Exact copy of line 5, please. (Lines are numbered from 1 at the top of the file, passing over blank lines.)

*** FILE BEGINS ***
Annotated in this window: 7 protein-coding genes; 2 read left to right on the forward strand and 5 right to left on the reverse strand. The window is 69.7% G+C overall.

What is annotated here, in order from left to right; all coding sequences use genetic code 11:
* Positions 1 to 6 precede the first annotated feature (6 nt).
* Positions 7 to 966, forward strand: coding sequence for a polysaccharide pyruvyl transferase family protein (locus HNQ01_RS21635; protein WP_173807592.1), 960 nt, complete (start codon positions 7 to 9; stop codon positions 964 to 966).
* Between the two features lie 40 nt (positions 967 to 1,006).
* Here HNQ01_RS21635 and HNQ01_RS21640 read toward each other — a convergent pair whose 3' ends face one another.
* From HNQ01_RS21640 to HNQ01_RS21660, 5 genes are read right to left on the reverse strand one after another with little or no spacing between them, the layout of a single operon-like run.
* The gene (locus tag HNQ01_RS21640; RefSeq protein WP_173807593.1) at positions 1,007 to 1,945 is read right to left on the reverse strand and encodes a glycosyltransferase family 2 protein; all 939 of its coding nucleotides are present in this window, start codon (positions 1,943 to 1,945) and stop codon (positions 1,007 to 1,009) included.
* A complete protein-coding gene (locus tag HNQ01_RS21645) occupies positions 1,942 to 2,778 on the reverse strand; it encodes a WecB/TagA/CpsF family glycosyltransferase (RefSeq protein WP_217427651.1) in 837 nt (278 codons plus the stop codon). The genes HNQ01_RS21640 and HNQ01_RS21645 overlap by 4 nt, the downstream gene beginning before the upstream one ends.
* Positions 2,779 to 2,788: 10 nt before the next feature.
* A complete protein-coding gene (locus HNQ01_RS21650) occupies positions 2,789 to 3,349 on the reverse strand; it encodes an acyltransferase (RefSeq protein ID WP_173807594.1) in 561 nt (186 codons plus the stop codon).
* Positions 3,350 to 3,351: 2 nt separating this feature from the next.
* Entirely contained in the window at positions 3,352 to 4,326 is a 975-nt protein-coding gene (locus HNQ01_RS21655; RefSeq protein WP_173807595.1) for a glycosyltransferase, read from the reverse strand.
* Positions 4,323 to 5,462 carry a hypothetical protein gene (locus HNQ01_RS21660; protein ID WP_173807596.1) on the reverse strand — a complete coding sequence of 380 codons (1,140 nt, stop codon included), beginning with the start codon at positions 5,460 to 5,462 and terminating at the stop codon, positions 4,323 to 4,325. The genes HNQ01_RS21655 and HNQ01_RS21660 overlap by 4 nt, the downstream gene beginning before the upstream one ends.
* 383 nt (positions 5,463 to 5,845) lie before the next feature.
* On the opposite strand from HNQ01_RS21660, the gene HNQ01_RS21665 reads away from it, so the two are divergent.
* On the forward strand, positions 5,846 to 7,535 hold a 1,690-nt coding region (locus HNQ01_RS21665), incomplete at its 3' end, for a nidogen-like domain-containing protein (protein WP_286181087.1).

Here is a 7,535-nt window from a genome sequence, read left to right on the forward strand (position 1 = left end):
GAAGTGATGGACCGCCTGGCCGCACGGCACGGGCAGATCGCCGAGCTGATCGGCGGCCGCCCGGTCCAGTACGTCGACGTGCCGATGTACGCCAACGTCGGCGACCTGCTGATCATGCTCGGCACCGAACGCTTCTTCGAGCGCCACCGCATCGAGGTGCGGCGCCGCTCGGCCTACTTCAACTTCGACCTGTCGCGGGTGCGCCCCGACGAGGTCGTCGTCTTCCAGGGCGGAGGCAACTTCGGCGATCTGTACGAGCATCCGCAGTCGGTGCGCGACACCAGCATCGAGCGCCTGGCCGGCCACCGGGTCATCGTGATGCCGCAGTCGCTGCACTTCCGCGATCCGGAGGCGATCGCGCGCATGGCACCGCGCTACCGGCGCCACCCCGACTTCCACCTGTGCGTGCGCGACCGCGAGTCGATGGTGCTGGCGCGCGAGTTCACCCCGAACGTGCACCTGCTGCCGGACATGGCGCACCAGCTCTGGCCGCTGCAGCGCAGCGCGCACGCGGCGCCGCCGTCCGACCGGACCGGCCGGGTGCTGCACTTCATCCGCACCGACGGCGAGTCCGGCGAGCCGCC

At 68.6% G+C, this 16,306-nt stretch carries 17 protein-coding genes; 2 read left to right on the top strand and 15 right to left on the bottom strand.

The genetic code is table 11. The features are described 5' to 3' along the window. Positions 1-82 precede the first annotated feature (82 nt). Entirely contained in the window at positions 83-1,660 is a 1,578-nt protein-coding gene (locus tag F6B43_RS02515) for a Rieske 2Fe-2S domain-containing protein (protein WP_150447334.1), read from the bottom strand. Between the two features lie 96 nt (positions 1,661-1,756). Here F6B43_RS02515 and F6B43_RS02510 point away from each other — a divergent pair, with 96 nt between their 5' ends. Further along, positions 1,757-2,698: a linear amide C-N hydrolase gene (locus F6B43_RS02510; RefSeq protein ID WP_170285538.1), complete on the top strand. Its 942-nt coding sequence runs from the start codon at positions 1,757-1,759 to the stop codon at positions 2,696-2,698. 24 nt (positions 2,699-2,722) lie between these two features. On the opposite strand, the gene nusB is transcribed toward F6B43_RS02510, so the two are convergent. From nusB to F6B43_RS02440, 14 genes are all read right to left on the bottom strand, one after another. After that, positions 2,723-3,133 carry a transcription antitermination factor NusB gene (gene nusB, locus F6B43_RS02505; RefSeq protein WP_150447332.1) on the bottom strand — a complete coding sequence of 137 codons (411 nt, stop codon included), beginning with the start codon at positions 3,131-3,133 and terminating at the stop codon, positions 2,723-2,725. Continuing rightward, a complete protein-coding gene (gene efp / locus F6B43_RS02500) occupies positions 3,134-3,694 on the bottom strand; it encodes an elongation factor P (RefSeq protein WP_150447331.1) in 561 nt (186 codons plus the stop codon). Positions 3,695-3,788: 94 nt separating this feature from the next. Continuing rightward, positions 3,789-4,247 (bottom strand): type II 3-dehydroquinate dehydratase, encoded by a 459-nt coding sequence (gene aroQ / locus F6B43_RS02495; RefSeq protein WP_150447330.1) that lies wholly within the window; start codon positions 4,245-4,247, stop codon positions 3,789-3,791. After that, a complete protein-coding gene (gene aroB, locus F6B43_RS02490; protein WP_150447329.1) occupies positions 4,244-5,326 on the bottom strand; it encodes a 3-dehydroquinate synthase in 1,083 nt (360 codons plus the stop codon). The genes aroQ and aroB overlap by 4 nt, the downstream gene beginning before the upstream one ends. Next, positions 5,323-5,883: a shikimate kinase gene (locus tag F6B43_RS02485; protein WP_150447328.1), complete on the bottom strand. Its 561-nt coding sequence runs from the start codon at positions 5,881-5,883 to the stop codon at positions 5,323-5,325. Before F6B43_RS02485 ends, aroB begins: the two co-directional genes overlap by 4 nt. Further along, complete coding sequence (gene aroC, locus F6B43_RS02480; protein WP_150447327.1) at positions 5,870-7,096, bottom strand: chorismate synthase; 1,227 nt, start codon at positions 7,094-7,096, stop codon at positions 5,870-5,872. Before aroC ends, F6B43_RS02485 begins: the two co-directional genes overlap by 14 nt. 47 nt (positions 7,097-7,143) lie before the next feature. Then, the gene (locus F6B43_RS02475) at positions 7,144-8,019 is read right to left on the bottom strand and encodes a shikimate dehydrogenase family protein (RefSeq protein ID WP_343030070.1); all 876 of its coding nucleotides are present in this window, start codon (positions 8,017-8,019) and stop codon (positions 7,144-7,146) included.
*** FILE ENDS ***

* Between the two features lie 40 nt (positions 967 to 1,006).